First, after the police force, came the old members of the Seventh bearing the second flag which had floated above its columns – for the first is now among the treasured relics of the war in the state house at Columbus. Then the Regiment itself, during their third flag, keeping admirable time in order, and, even with its scattered and wasted ranks, looked fit to withstand an avalanche. And then – saddest and most touching sight of all – the invalid soldiers of the Regiment, looking out, with an interest of sickness and wounds could not subdue, upon the scene.

So, greeted everywhere with cheers, in which all joined, none feeling that the Sabbath was prolonged by this general welcome, the Regiment swept up water Street, up Superior, around the square, and to the United States building, where thousands were already gathered in anticipation of its coming. Here under the shade of the buildings Col. McClellan formed as men in a solid square, and, as soon as the vast crowd had been reduced to quiet, they were addressed by JC Grannis, Esquire, city attorney, on behalf of the city of Cleveland.

Then a speech by Gov. Brough. When the Gov. closed, the Regiment gave three loud and ringing cheers for him, followed by 3×3 cheers for the city of Cleveland and its cordial welcome to the Regiment. These were responded to by three as hardy and thunderous cheers as were ever given, for the glorious and gallant Seventh Ohio. And no one fell than the incongruity as these waves of sound broke up on the still Sabbath air, for it seemed but the proper rumblings of nature and duty to be joyful and enthusiastic on such an occasion as was this.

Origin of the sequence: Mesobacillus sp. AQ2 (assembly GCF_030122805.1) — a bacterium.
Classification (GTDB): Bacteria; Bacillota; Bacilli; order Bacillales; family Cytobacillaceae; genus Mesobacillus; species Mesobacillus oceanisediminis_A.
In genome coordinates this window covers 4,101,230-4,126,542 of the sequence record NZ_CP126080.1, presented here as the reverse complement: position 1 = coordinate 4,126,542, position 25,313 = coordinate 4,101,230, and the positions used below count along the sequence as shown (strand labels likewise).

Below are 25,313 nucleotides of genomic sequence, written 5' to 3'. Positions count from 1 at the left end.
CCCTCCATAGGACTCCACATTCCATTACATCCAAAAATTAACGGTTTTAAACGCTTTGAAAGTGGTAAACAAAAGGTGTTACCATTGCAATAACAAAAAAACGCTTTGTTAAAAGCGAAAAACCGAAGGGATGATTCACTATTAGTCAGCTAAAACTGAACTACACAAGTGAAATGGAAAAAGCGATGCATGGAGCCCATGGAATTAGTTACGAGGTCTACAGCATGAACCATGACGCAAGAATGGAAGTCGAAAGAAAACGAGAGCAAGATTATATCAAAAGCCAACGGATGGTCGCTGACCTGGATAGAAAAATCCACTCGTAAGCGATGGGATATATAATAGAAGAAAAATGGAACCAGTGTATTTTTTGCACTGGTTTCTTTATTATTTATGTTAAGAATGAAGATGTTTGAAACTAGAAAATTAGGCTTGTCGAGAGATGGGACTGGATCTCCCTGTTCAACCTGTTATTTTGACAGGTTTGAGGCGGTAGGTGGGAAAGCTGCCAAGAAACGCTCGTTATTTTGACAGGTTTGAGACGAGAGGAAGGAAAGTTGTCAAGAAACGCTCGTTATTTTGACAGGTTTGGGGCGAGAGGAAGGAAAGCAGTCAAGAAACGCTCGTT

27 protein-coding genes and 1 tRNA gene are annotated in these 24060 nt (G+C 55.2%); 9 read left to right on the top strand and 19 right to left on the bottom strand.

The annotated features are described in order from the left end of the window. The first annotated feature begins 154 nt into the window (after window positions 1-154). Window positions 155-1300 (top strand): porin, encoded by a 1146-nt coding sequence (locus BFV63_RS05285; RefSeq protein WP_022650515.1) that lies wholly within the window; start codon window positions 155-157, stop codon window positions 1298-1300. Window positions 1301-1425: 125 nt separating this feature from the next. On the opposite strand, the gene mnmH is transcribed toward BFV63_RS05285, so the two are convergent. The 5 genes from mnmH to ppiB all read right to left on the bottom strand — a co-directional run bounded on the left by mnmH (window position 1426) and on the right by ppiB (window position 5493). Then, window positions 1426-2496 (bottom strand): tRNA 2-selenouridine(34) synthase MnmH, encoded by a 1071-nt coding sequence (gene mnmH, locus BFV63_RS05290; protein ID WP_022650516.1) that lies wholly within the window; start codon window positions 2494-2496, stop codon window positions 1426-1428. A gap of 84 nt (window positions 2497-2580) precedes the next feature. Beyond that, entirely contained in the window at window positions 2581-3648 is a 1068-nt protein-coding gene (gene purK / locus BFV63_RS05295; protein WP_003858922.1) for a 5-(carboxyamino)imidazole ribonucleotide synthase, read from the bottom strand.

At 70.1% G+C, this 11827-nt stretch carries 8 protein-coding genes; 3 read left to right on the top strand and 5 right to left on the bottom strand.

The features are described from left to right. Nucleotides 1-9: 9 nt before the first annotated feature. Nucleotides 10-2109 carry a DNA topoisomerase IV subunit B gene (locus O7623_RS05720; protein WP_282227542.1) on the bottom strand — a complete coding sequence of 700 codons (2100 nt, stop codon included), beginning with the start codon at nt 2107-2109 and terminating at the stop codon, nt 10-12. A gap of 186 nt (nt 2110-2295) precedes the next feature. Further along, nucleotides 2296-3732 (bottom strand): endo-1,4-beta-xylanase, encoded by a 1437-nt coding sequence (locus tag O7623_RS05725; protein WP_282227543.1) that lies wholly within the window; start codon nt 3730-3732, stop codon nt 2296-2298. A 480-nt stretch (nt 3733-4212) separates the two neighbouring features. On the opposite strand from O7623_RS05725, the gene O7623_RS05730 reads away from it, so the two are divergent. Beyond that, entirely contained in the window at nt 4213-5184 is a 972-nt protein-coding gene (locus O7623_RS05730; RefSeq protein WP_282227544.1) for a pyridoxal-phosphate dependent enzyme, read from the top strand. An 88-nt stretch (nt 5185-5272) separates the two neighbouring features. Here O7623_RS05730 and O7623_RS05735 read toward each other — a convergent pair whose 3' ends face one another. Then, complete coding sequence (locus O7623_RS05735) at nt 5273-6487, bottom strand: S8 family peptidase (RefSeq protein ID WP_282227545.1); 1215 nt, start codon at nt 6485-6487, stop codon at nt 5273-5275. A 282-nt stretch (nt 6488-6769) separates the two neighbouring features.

The reception was over for the day, and the Regiment fled away toward camp Cleveland, escorted by Capt. Cavanaugh’s company consisting of the old members of the Seventh and followed by a throng of thousands. They were comfortably quartered yesterday at camp Cleveland, where they are now the only troops and where they are comfortably settled.

It will probably be several days before their papers are completed and they are mustered out of the service. Meantime they will probably all be furloughed for a day or two, to visit their homes. We understand that Painesville Company – Company D – will receive a grand ovation at Painesville today, and the superintendent Nottingham has granted a free pass to the company to Painesville and return. We trust that other roads will emulate this liberally. A grand reception will be given to the Regiment on Wednesday, in which the whole Reserve is expected to join. Particulars are given in another column.